The following frequency categories for adverse drug reactions (ADRs) were calculated based on reports from Zoladex clinical trials and post-marketing sources.
The most commonly observed adverse reactions include hot flushes, sweating and injection site reactions.
The following convention has been used for classification of frequency: Very common (≥1/10), Common (≥1/100 to <1/10), Uncommon (≥1/1,000 to <1/100), Rare (≥1/10,000 to <1/1,000), Very rare (<1/10,000) and Not known (cannot be estimated from the available data). (See table.)
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Post-marketing experience: A small number of cases of changes in blood count, hepatic dysfunction, pulmonary embolism and interstitial pneumonia have been reported in connection with Zoladex.
In addition, the following adverse drug reactions have been reported in women treated for benign gynaecological indications: Acne, change of body hairs, dry skin, weight gain, increase in serum cholesterol, ovarian hyperstimulation syndrome (if concomitantly used with gonadotropines), vaginitis, vaginal discharge, nervousness, sleep disorder, tiredness, peripheral oedema, myalgias, cramp in the calves, nausea, vomiting, diarrhoea, constipation, abdominal complaints, alterations of voice. Initially, breast cancer patients may experience a temporary increase in signs and symptoms, which can be managed symptomatically.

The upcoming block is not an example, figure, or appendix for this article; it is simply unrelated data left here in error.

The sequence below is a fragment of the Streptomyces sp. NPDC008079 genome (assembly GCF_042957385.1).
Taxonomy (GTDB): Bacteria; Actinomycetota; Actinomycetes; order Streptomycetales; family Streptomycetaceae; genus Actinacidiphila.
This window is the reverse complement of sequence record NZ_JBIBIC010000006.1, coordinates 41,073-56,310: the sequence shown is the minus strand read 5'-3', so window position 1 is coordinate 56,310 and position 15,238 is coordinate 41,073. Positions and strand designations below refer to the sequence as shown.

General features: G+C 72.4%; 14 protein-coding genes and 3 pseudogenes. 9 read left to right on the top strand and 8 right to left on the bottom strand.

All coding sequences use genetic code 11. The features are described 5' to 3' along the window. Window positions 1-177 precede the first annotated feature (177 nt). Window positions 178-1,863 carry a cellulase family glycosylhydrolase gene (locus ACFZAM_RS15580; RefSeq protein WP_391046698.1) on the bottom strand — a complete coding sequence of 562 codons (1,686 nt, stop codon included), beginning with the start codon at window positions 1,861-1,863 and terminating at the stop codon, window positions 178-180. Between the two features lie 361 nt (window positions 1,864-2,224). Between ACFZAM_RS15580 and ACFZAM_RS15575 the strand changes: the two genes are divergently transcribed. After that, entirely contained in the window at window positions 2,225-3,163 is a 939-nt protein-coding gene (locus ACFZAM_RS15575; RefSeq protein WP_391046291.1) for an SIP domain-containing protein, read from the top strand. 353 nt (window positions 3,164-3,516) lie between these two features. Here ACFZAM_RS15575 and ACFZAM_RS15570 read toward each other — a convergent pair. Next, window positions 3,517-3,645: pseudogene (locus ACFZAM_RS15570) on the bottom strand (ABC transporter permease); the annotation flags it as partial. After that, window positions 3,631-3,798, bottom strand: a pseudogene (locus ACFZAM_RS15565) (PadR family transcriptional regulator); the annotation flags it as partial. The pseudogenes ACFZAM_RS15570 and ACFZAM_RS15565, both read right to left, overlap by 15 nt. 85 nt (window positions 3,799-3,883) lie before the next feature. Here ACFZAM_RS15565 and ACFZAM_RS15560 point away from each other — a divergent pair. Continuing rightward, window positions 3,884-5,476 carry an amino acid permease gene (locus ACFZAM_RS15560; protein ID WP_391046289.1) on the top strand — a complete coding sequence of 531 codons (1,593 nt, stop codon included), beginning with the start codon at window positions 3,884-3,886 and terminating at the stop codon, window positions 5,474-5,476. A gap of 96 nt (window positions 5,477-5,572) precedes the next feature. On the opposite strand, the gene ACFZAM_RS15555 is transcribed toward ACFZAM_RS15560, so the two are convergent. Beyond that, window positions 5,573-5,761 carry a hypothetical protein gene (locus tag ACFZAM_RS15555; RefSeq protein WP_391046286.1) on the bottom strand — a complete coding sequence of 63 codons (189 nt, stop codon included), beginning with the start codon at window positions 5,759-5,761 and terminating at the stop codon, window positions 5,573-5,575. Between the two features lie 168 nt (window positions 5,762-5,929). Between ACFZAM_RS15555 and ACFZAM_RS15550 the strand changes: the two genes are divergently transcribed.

Rarely, breast cancer patients with metastases have developed hypercalcaemia on initiation of therapy. In the presence of symptoms indicative of hypercalcaemia (e.g. thirst), hypercalcaemia should be excluded.
Rarely, some women may enter the menopause during treatment with LHRH analogues and not resume menses on cessation of therapy. Whether this is an effect of Zoladex treatment or a reflection of their gynaecological condition is not known.
Reporting of suspected adverse reactions: Reporting suspected adverse reactions after authorisation of the medicinal product is important. It allows continued monitoring of the benefit/risk balance of the medicinal product.